This Income Calculator Shows If You’re Actually in the Middle Class

See how big the middle class is in your state.
  • The American middle class stabilized in size and was better off in 2016 than it was in 2010, according to a Pew Research Center report.
  • But the median income for the middle class as of 2016 has remained stagnant since 2000.
  • The income gap between the middle and upper class is widening. Pew released a calculator you can use to compare your income to see whether you’re in the middle class.

The Pew Research Center has released a calculator that shows you if you fall in the lower, middle or upper class by comparing your information — such as state, metro area, pre-tax household income, size of household, education level, age, race and marital status — to government data as recent as 2016. You can compare yourself to your demographic or input a different state to dream of a life where money stretches further.

The Pew Research Center reports that the American middle class stabilized in size and was better off in 2016 than it was in 2010 — welcome news after decades worth of reports of the disappearance of the middle class. Despite that major gain, the median income for the middle class as of 2016 has remained stagnant since 2000. What’s less encouraging is that the income gap between the middle and upper class is widening.

Click to find out 10 reasons America’s middle class faces a bleak financial future.

Financially, Americans fall in three economic buckets: 52 percent of adults lived in middle-income households, 29 percent in lower-income households and 19 percent in upper-income households.

See: 16 Biggest Tax Questions for Single-Income Families

How Your Income Compares to the Middle Class in Every State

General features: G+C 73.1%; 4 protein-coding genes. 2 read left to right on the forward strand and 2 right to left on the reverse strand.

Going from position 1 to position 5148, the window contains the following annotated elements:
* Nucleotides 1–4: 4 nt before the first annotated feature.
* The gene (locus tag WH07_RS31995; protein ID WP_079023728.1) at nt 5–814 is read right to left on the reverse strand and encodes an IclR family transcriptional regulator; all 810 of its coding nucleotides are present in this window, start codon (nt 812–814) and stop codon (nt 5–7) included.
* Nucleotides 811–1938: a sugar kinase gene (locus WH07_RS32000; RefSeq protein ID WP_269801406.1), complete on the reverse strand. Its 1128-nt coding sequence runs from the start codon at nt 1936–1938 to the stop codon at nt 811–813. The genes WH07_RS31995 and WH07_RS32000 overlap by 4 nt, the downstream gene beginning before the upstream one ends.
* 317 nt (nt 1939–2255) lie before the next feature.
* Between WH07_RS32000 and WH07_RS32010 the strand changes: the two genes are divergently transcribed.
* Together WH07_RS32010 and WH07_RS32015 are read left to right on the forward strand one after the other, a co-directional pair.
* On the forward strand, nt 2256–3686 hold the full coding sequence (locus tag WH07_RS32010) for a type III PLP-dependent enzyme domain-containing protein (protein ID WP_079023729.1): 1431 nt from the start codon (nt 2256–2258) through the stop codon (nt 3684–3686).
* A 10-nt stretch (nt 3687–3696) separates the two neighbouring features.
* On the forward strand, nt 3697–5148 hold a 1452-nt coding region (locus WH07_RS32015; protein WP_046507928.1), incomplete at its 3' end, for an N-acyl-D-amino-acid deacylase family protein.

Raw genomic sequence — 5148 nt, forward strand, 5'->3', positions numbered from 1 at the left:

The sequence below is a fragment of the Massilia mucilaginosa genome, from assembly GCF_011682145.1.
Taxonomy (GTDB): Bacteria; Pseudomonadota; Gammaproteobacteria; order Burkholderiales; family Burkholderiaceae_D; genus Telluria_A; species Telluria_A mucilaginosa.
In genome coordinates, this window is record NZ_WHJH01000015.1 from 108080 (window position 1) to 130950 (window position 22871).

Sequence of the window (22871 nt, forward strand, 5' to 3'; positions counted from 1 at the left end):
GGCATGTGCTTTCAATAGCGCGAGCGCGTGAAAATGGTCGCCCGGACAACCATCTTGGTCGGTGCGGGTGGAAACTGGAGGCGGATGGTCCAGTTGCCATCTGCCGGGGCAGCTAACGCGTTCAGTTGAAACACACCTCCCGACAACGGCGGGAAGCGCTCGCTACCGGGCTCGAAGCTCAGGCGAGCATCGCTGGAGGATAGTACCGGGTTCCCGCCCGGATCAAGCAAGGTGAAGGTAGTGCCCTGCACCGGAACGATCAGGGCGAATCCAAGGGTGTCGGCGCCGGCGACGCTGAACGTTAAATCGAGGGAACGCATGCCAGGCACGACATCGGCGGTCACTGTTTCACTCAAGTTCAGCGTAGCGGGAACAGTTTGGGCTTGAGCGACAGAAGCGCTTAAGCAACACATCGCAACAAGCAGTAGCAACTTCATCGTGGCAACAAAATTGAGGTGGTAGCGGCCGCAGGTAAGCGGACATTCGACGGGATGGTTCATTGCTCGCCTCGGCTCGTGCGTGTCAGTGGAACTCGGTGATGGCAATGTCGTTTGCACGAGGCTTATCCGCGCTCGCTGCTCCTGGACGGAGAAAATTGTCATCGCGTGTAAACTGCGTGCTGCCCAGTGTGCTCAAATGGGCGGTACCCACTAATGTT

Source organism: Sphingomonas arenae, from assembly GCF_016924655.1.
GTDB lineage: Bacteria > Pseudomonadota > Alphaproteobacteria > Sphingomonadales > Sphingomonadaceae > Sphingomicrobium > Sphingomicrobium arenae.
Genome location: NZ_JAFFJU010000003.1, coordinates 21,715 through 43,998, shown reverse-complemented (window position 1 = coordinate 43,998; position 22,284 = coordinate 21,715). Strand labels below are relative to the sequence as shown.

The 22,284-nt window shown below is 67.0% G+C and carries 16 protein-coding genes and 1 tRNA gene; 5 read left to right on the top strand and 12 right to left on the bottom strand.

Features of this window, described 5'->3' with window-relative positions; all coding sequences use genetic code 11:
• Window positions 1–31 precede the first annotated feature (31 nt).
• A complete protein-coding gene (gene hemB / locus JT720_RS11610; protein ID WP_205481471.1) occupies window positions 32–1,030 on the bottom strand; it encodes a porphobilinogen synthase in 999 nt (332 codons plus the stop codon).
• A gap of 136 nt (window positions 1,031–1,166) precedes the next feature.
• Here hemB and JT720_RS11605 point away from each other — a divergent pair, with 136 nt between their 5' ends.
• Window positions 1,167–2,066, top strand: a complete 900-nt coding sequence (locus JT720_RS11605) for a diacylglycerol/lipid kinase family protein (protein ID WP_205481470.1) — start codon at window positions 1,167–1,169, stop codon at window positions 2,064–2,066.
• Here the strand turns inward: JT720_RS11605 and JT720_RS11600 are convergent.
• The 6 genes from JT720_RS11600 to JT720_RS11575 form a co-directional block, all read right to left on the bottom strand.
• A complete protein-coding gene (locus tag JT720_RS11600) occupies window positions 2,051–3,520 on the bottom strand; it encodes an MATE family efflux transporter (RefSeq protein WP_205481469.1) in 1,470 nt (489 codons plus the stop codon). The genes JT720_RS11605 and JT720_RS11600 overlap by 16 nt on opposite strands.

See where you stack up against other Americans in your metro area and state. The state-by-state table below is based on using Pew’s income calculator with the following metrics:

  • The largest metro area, which is often, but not always, the capital of every state
  • The national median household income as of 2016 according to the Census: $57,617
  • The average number of people in a household as of 2010 according to the Census: 3

Is It Time to Move? See These: 7 States With No Income Tax

Drilling into the data, wealth and cost-of-living disparities emerge. Connecticut’s largest metro area has the smallest percentage of middle income residents: 46 percent of Connecticut residents are in the tier associated with the national median income. On the other hand, 60 percent of people living in Honolulu are in the middle-class tier associated with the national median income.

Middle Class by State

StateLargest CityPercent of Adults in the Area Also in the Middle Income Tier
AlabamaBirmingham51
AlaskaAnchorage57
ArizonaPhoenix53
ArkansasLittle Rock54
CaliforniaLos Angeles47
ColoradoDenver55
ConnecticutBridgeport46
DelawareWilmington51
FloridaJacksonville55
GeorgiaAtlanta53
HawaiiHonolulu60
IdahoBoise56
IllinoisChicago51
IndianaIndianapolis54
IowaDes Moines58
KansasWichita58
KentuckyLouisville55
LouisianaNew Orleans49
MainePortland54
MarylandBaltimore52
MassachusettsBoston50
MichiganDetroit52
MinnesotaMinneapolis55
MississippiJackson 51
MissouriKansas City56
MontanaBillings56
NebraskaOmaha56
NevadaLas Vegas55
New HampshireManchester59
New JerseyNewark48
New MexicoAlbuquerque52
New YorkNew York City48
North CarolinaCharlotte54
North DakotaFargo55
OhioColumbus53
OklahomaOklahoma City52
OregonPortland55
PennsylvaniaPhiladelphia51
Rhode IslandProvidence53
South CarolinaColumbia55
South DakotaSioux Falls58
TennesseeMemphis52
TexasHouston48
UtahSalt Lake City59
VermontBurlington55
VirginiaVirginia Beach57
WashingtonSeattle53
West Virginia Charleston51
WisconsinMilwaukee54
WyomingCheyenne57

To find out if you’re in the American middle class, enter your information in the Pew Research Center’s income calculator.

Click to read about 31 cities where you can afford to live off less than $50,000.

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